2018 is being labelled a “a historical turning point for Chinese population”. The Global Times reports that the number of babies born was 15 million last year in China - 2 million less than that of 2017. If these results are confirmed, it means China’s 2018 number of births is the lowest since 2000. This result reinforces arguments that the country is experiencing a demographic shift as its population ages, a phenomenon which could yield major socio-economic consequences for the country. Problems arise if there is a proportionally lower working-age population (usually regarded as aged 15-64 years) than that that of ‘dependents’ (children and the elderly) as the former group will be under greater pressure to support the economy and care for these dependents. China's elderly population is expected to reach 400 million by the end of 2035, up from around 240 million last year.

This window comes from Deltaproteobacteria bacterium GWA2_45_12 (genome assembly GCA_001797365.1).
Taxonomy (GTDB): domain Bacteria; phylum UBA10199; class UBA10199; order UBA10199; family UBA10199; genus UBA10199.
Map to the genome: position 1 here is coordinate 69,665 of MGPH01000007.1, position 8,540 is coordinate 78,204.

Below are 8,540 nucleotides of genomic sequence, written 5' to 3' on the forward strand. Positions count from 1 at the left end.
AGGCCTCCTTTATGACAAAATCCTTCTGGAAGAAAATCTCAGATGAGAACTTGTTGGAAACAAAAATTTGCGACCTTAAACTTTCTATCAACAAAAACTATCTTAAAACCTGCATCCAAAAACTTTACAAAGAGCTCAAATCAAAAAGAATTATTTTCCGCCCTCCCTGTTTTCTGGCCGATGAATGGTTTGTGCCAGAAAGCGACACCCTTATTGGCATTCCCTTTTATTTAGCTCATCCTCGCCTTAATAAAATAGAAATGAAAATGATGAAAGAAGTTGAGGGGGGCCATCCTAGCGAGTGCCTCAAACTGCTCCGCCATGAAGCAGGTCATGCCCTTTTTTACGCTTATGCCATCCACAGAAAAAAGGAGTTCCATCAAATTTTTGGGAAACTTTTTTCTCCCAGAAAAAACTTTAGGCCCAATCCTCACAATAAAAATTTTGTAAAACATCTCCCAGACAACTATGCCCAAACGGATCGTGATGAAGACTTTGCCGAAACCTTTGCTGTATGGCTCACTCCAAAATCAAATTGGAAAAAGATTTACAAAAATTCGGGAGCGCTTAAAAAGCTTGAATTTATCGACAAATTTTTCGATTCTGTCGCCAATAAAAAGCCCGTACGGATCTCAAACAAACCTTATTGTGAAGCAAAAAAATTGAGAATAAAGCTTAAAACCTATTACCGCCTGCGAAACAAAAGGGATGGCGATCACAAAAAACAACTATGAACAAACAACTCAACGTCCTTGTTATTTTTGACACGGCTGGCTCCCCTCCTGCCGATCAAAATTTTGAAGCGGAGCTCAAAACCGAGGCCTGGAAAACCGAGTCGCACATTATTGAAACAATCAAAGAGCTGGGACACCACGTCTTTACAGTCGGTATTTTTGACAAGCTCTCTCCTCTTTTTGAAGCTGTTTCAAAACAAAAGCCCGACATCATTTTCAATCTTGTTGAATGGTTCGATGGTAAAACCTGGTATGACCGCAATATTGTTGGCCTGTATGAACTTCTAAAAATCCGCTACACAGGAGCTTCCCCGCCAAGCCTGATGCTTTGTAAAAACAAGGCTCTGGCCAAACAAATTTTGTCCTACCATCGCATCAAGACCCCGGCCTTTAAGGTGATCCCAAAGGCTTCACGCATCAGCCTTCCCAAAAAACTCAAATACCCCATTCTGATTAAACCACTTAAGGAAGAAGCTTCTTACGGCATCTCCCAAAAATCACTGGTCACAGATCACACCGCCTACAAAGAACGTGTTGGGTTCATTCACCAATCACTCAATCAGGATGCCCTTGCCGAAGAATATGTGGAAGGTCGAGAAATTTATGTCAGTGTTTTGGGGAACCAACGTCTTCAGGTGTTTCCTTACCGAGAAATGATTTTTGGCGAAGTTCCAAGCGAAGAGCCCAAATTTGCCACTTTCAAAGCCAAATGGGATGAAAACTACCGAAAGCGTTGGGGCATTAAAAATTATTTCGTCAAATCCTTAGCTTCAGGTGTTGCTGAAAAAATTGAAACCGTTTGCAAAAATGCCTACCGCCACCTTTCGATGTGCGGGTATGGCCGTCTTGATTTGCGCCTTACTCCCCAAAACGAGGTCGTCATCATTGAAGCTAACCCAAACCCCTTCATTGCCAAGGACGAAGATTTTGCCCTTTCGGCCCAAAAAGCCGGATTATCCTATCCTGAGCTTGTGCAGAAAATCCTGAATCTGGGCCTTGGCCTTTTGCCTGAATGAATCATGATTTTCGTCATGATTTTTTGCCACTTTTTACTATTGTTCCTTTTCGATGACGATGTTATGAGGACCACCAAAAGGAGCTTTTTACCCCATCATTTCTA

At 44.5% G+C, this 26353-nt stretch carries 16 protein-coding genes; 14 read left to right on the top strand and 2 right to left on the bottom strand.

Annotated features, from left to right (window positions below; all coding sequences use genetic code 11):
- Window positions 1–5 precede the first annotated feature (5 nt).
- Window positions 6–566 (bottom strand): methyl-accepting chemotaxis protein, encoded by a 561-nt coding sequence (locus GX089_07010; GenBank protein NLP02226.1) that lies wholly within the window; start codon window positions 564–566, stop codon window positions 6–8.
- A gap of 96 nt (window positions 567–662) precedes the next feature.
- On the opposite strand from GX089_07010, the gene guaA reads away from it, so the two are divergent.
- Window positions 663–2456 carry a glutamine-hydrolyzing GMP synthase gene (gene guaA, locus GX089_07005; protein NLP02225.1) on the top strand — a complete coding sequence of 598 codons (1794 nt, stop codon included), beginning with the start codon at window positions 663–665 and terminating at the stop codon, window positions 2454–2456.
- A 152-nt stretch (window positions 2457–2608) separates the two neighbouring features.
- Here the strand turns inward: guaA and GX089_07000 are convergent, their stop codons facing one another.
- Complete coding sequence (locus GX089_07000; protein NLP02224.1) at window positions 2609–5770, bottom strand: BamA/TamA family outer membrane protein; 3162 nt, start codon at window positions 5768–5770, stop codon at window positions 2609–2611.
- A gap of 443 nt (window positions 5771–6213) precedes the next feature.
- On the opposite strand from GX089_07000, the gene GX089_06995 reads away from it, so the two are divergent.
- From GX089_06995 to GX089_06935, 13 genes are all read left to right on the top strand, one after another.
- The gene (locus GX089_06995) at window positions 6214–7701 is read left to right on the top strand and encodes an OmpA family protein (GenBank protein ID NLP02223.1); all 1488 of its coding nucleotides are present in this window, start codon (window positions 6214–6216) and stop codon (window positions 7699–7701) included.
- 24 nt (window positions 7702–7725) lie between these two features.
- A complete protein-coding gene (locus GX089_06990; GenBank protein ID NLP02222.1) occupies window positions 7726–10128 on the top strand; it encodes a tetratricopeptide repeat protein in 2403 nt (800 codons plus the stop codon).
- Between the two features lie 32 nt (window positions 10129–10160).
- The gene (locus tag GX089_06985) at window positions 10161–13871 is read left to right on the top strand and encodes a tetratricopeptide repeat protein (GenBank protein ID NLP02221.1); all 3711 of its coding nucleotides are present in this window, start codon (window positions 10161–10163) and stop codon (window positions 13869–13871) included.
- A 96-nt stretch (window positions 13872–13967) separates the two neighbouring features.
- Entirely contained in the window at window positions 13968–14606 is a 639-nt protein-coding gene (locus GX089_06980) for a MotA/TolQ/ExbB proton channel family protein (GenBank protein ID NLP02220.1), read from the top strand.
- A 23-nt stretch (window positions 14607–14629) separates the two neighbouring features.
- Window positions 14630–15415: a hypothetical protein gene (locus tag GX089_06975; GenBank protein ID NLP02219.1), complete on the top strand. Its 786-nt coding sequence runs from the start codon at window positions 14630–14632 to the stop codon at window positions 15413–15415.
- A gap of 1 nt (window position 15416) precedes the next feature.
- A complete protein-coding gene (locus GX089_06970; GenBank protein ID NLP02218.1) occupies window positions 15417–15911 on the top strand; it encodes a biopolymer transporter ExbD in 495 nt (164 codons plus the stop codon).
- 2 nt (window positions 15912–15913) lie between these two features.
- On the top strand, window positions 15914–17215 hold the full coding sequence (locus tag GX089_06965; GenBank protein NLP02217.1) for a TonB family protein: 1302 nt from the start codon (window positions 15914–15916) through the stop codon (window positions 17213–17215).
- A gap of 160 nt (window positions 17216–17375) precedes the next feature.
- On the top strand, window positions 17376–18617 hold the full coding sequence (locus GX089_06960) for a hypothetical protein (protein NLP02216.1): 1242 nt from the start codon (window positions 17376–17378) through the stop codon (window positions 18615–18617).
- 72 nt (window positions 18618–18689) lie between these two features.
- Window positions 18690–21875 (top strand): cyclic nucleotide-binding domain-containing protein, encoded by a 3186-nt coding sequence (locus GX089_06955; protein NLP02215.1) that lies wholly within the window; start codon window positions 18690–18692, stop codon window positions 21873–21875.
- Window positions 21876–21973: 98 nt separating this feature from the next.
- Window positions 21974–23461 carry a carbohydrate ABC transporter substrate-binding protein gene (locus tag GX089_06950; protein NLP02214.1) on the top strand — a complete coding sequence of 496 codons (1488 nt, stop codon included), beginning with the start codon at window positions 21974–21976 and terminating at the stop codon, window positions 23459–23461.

The phenomenon is largely attributed to China’s controversial One-Child Policy, which was enforced for over 30 years. Although the policy was amended in 2016 to permit parents to have 2 children, this switch may have come too late to rectify the past policy’s consequences. Similarly, Bloomberg found that convincing Chinese couples may be challenging due to “high living costs, long work hours and surging child-care expenses”.